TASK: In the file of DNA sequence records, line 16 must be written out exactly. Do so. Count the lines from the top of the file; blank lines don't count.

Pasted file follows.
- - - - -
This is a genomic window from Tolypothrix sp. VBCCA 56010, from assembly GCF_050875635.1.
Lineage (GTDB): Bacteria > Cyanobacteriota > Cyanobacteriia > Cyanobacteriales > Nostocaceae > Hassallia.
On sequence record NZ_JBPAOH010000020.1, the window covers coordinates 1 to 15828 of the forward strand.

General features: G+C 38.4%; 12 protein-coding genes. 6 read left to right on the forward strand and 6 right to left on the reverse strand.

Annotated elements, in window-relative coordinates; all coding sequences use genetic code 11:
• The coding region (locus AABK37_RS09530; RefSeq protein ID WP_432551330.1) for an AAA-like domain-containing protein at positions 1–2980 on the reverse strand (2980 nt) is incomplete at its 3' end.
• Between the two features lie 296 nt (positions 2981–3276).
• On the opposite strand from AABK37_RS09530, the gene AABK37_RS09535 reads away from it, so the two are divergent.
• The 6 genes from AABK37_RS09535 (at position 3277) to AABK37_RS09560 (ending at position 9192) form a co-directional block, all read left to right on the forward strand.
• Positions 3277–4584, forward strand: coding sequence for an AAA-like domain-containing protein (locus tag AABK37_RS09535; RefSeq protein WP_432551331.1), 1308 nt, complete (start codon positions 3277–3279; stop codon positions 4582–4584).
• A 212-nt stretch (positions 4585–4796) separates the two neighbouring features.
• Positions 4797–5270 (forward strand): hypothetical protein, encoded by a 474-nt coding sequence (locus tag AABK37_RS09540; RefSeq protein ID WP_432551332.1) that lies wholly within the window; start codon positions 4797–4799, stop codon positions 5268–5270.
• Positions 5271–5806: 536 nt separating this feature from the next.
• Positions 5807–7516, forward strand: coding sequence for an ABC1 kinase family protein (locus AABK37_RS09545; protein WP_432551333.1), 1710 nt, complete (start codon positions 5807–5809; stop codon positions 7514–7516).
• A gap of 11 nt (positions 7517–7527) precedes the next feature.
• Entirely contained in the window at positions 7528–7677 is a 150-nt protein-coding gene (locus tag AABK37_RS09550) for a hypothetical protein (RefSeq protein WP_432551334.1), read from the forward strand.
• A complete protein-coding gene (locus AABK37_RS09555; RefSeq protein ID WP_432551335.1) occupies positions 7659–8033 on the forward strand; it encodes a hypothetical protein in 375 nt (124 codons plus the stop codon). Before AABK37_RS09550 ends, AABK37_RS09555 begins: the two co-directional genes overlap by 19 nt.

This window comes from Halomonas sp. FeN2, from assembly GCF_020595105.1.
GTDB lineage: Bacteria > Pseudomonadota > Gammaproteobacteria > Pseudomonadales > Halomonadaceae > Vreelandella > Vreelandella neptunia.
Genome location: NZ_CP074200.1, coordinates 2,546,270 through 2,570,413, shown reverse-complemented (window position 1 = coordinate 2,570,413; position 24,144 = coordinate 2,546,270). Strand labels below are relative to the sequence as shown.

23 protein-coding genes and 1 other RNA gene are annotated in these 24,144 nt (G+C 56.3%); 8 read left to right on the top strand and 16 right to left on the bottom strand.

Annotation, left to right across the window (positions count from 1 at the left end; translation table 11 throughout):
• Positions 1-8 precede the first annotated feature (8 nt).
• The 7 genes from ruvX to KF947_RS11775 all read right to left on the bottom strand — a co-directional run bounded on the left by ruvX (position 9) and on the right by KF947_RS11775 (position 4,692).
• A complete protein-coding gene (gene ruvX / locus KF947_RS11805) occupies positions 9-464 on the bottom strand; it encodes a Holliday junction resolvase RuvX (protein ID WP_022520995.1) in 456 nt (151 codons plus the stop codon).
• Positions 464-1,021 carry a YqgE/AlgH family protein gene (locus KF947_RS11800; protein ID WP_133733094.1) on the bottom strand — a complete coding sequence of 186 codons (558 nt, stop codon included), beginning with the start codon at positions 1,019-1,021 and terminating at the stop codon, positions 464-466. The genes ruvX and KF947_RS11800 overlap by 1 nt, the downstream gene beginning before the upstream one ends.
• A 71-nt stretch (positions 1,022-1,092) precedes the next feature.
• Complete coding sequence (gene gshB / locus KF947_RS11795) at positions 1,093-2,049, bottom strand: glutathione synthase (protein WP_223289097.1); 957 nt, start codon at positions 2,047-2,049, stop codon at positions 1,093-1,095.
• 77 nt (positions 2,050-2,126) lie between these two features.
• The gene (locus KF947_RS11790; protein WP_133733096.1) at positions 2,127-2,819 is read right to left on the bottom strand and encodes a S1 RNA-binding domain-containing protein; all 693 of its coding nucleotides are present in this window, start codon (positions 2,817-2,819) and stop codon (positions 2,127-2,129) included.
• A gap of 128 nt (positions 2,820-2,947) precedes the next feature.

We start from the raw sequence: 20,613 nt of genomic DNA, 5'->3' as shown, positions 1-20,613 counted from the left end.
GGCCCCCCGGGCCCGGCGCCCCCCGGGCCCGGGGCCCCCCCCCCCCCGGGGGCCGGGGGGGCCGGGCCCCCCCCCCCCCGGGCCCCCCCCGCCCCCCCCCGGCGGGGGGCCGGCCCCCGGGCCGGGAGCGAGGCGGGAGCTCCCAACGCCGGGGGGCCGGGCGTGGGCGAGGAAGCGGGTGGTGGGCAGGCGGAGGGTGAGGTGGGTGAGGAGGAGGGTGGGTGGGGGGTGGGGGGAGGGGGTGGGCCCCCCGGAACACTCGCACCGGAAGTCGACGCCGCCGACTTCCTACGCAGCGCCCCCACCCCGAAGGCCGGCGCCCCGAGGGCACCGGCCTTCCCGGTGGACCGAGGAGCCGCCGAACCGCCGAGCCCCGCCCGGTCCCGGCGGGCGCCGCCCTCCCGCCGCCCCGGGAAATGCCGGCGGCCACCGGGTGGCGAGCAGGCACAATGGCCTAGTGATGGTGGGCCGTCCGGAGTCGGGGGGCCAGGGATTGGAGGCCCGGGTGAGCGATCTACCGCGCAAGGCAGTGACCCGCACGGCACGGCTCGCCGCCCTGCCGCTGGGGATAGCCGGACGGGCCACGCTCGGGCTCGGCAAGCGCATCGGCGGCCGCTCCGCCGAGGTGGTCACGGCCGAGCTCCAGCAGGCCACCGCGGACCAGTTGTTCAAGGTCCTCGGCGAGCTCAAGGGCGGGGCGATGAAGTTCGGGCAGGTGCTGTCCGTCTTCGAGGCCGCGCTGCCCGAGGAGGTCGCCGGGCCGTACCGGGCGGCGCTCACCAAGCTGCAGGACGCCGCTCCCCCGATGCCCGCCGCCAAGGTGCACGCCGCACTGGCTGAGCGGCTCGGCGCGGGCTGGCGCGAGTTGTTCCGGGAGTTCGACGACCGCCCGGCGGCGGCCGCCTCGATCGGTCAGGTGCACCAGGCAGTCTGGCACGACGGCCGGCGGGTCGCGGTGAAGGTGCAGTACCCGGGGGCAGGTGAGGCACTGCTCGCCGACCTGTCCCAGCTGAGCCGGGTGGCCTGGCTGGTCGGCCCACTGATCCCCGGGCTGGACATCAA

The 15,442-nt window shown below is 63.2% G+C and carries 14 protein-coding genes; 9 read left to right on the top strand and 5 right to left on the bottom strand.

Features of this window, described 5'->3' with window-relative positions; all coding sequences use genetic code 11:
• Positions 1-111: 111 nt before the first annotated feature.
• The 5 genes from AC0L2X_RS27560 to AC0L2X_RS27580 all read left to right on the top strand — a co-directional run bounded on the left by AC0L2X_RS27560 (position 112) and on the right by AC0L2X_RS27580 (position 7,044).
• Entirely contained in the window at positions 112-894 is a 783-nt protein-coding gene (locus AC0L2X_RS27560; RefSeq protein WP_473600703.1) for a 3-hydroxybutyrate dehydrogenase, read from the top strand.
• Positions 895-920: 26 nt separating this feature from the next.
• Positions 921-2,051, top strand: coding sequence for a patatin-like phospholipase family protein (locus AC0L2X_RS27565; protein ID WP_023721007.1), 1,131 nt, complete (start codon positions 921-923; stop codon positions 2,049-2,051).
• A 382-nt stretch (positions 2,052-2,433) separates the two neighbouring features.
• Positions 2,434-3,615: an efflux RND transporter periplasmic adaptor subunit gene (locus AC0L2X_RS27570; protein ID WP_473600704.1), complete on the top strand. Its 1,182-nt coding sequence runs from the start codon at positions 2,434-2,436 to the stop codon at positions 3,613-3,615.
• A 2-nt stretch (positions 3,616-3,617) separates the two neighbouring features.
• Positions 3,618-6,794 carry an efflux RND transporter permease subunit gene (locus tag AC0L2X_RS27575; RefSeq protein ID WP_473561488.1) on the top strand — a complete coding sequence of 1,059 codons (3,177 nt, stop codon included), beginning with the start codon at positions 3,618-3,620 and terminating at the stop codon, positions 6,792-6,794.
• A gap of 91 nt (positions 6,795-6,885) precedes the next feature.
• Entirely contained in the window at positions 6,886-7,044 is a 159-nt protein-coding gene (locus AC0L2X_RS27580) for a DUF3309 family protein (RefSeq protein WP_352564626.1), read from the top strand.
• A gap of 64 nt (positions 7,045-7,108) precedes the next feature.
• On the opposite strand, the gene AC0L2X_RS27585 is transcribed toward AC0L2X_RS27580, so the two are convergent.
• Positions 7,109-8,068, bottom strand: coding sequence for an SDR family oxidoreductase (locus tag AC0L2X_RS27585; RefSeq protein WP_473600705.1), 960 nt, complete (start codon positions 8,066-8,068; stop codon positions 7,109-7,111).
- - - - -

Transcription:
• Entirely contained in the window at positions 7528–7677 is a 150-nt protein-coding gene (locus tag AABK37_RS09550) for a hypothetical protein (RefSeq protein WP_432551334.1), read from the forward strand.